Organizations should consider operating systems that can accommodate hardware or software as new features and functions are introduced. “The days of deploying an application with support for only one operating system environment seem to be behind us,” says Uliyar. “But developing an application with support for multiple operating systems can dramatically increase the cost of development. For many enterprises, the best-in-class approach is to consider a standards-based open framework that builds an application once and can run anywhere without writing code to each framework.”

Enterprise applications also need to be agile. A successful mobile strategy involves provisioning enterprise applications for use on mobile devices. Thus, more field service organizations are opening up their enterprise systems for access from the field. “If a technician needs to view a technical bulletin on the repair of a piece of equipment, it needs to be in a format conducive to the mobile computer,” says Cresswell.

BYOD = Security Concerns
Employees are increasingly connecting their personal mobile devices to corporate networks. Thus, bring your own device (BYOD) is a current trend, but one that comes with security concerns.

The widespread adoption of smartphones has prompted hackers to try to exploit vulnerabilities in operating systems to get access to data stored on mobile devices. A recent Citrix survey indicated that 62% of businesses surveyed have no controls in place to manage mobile devices, and 45% of IT managers are unaware of all the devices being used, raising questions about security and privacy. “The BYOD concept is driving many companies to evaluate their mobile strategies,” says Cresswell. “While it may be an appealing low-cost solution, the long-term impact on field workforce productivity and associated support costs could be disastrous.”

Don’t Discount Outside Support
Identifying the IT department’s core competency and leveraging an end-to-end mobile solution partner is a good support hybrid model, says Gallo. Companies may want to own the data, but still rely on a partner’s expertise for industry best practices, mobile software development, and mobile technology support. For companies that do not have the resources to hire a partner to support complex mobile deployments, they can look to the cloud and use a mobility as a service (MaaS) model, which Gallo says allows companies to deliver mobile software, hardware, and support services through a subscription while managing the entire infrastructure of the mobile workforce.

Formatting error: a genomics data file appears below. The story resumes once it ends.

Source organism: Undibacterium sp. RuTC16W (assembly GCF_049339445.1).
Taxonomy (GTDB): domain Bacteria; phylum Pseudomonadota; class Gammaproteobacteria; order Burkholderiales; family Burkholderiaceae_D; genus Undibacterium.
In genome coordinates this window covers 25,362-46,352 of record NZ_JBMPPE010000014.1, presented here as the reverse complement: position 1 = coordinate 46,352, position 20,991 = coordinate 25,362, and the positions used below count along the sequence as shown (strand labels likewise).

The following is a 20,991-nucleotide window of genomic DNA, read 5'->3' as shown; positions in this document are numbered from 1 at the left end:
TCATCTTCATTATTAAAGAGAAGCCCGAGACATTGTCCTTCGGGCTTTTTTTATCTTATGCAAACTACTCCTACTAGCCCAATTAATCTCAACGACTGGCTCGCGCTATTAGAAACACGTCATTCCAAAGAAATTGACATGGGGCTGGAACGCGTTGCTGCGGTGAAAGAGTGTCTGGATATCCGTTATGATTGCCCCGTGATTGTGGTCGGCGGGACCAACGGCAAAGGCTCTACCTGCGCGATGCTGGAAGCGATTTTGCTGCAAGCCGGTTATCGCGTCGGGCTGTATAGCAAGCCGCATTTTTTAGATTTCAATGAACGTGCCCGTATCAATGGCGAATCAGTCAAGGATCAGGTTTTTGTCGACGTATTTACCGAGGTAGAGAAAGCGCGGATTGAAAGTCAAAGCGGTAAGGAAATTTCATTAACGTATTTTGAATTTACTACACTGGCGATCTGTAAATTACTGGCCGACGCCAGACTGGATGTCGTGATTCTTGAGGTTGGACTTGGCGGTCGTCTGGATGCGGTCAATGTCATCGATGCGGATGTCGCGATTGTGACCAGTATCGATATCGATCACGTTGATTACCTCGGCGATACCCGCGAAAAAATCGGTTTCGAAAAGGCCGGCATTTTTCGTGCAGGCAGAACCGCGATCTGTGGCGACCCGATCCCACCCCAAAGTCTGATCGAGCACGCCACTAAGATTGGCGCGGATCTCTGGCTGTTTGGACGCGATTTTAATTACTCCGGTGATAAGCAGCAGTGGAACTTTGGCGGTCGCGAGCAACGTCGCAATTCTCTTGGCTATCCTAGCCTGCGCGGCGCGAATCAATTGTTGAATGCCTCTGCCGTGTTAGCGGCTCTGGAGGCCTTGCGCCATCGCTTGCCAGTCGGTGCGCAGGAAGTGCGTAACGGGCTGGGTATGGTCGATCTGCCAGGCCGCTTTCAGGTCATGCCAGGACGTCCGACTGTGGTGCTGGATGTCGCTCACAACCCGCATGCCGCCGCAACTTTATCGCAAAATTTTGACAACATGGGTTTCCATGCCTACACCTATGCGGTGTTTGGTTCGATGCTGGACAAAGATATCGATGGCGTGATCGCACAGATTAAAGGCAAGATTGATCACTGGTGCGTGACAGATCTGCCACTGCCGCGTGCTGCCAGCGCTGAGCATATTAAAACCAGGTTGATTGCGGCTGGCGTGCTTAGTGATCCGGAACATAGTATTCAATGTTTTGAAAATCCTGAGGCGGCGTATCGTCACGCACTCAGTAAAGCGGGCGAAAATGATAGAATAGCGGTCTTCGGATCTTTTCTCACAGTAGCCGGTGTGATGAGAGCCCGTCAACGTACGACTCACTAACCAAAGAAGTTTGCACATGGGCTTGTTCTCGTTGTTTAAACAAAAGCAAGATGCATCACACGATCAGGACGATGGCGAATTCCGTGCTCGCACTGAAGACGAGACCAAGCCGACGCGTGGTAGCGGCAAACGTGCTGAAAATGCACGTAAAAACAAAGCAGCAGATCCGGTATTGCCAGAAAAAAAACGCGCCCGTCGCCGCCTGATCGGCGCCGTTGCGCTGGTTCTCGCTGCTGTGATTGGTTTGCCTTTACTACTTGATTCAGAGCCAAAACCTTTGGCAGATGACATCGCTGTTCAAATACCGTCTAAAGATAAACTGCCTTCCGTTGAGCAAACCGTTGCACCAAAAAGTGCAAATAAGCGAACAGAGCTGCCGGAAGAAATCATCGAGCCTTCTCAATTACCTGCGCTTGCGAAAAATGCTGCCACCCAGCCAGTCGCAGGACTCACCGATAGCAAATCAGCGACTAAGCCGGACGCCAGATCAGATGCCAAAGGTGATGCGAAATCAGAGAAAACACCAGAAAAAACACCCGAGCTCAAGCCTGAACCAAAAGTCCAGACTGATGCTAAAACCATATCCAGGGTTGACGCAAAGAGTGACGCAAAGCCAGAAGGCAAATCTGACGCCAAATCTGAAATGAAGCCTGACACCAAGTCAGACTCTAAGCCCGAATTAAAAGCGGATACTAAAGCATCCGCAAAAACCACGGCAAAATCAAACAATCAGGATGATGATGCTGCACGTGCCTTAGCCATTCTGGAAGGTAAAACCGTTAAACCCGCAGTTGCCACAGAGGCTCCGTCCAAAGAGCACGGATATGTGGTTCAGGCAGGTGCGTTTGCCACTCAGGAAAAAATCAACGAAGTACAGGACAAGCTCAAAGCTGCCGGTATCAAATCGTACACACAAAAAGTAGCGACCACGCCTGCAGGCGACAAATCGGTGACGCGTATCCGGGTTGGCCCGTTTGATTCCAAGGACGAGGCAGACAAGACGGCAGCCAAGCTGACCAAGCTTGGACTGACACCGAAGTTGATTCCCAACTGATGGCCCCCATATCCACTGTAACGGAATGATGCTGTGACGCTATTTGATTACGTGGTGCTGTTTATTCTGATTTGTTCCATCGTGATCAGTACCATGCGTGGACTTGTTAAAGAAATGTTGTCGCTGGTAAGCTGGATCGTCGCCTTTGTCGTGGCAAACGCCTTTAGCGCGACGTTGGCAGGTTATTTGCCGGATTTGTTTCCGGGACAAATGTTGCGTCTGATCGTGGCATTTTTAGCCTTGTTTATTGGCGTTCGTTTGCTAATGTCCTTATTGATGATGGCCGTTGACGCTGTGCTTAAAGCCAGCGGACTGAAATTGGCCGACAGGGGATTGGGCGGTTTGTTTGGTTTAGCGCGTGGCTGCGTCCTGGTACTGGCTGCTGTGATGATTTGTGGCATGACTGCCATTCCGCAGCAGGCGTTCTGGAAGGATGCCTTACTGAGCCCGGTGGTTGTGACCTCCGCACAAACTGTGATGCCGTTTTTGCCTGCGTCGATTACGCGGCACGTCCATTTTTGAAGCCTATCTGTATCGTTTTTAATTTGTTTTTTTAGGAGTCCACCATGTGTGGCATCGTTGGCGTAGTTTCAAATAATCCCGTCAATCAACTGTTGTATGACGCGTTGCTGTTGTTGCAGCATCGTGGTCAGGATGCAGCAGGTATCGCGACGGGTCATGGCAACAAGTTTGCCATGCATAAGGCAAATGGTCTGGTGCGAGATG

Consider TCO Over Low Price
Cost is no longer a barrier to invest in mobility. The availability of high-powered, feature-rich devices and applications are a fraction of their former costs, allowing companies of any size to leverage mobility. But sometimes low cost can equate to low functionality.

“Too often, companies look at the up-front cost of a mobile device and select a low-cost or free device that is not up to the task,” says Felker. “And sometimes a lowcost option, particularly consumer devices, can reach end of life before the project is even fully deployed.”

Businesses must consider the total cost of ownership (TCO) over the life cycle of the device and the ROI for the business case. Just because a mobile strategy is sufficiently important and its benefits obvious, don’t assume that the mobile solution will support the business needs for the long haul. Focus on business objectives for only the next three to five years, and design a mobile strategy that meets those needs.